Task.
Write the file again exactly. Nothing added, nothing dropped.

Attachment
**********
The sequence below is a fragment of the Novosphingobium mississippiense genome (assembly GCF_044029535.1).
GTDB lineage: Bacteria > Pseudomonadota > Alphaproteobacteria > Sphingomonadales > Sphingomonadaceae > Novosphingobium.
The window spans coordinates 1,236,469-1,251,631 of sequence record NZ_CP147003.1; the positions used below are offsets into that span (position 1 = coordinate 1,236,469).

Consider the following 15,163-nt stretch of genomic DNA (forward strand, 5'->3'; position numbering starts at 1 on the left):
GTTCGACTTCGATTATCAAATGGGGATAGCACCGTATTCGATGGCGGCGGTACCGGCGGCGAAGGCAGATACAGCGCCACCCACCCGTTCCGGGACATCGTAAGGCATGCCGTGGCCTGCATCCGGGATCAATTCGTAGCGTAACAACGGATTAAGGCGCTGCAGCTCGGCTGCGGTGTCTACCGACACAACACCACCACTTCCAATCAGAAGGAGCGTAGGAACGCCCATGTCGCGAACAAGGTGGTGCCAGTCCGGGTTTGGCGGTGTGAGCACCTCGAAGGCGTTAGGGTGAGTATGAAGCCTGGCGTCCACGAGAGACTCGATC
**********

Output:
The sequence below is a fragment of the Novosphingobium mississippiense genome (assembly GCF_044029535.1).
GTDB lineage: Bacteria > Pseudomonadota > Alphaproteobacteria > Sphingomonadales > Sphingomonadaceae > Novosphingobium.
The window spans coordinates 1,236,469-1,251,631 of sequence record NZ_CP147003.1; the positions used below are offsets into that span (position 1 = coordinate 1,236,469).

Consider the following 15,163-nt stretch of genomic DNA (forward strand, 5'->3'; position numbering starts at 1 on the left):
GTTCGACTTCGATTATCAAATGGGGATAGCACCGTATTCGATGGCGGCGGTACCGGCGGCGAAGGCAGATACAGCGCCACCCACCCGTTCCGGGACATCGTAAGGCATGCCGTGGCCTGCATCCGGGATCAATTCGTAGCGTAACAACGGATTAAGGCGCTGCAGCTCGGCTGCGGTGTCTACCGACACAACACCACCACTTCCAATCAGAAGGAGCGTAGGAACGCCCATGTCGCGAACAAGGTGGTGCCAGTCCGGGTTTGGCGGTGTGAGCACCTCGAAGGCGTTAGGGTGAGTATGAAGCCTGGCGTCCACGAGAGACTCGATC